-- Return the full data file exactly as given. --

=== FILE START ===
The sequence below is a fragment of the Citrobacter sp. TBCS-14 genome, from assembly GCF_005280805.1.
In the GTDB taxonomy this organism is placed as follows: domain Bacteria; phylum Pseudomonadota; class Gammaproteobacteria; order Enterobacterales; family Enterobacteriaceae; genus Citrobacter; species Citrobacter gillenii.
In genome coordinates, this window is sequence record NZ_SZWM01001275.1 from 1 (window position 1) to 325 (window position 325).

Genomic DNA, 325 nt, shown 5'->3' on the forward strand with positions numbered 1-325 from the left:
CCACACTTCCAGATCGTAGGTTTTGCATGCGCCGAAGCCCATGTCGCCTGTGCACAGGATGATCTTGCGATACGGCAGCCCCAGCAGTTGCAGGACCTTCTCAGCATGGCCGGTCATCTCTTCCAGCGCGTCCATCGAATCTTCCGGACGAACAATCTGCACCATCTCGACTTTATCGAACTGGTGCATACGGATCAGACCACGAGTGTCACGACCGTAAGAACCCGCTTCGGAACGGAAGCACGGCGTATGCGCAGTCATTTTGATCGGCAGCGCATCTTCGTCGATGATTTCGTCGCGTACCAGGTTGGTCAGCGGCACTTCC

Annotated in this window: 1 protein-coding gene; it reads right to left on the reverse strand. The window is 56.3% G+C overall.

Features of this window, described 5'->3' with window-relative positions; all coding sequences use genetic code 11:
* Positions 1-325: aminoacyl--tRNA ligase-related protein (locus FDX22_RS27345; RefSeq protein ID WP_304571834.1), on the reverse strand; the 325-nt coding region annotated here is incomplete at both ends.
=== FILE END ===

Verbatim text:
The sequence below is a fragment of the Citrobacter sp. TBCS-14 genome, from assembly GCF_005280805.1.
In the GTDB taxonomy this organism is placed as follows: domain Bacteria; phylum Pseudomonadota; class Gammaproteobacteria; order Enterobacterales; family Enterobacteriaceae; genus Citrobacter; species Citrobacter gillenii.
In genome coordinates, this window is sequence record NZ_SZWM01001275.1 from 1 (window position 1) to 325 (window position 325).

Genomic DNA, 325 nt, shown 5'->3' on the forward strand with positions numbered 1-325 from the left:
CCACACTTCCAGATCGTAGGTTTTGCATGCGCCGAAGCCCATGTCGCCTGTGCACAGGATGATCTTGCGATACGGCAGCCCCAGCAGTTGCAGGACCTTCTCAGCATGGCCGGTCATCTCTTCCAGCGCGTCCATCGAATCTTCCGGACGAACAATCTGCACCATCTCGACTTTATCGAACTGGTGCATACGGATCAGACCACGAGTGTCACGACCGTAAGAACCCGCTTCGGAACGGAAGCACGGCGTATGCGCAGTCATTTTGATCGGCAGCGCATCTTCGTCGATGATTTCGTCGCGTACCAGGTTGGTCAGCGGCACTTCC

Annotated in this window: 1 protein-coding gene; it reads right to left on the reverse strand. The window is 56.3% G+C overall.

Features of this window, described 5'->3' with window-relative positions; all coding sequences use genetic code 11:
* Positions 1-325: aminoacyl--tRNA ligase-related protein (locus FDX22_RS27345; RefSeq protein ID WP_304571834.1), on the reverse strand; the 325-nt coding region annotated here is incomplete at both ends.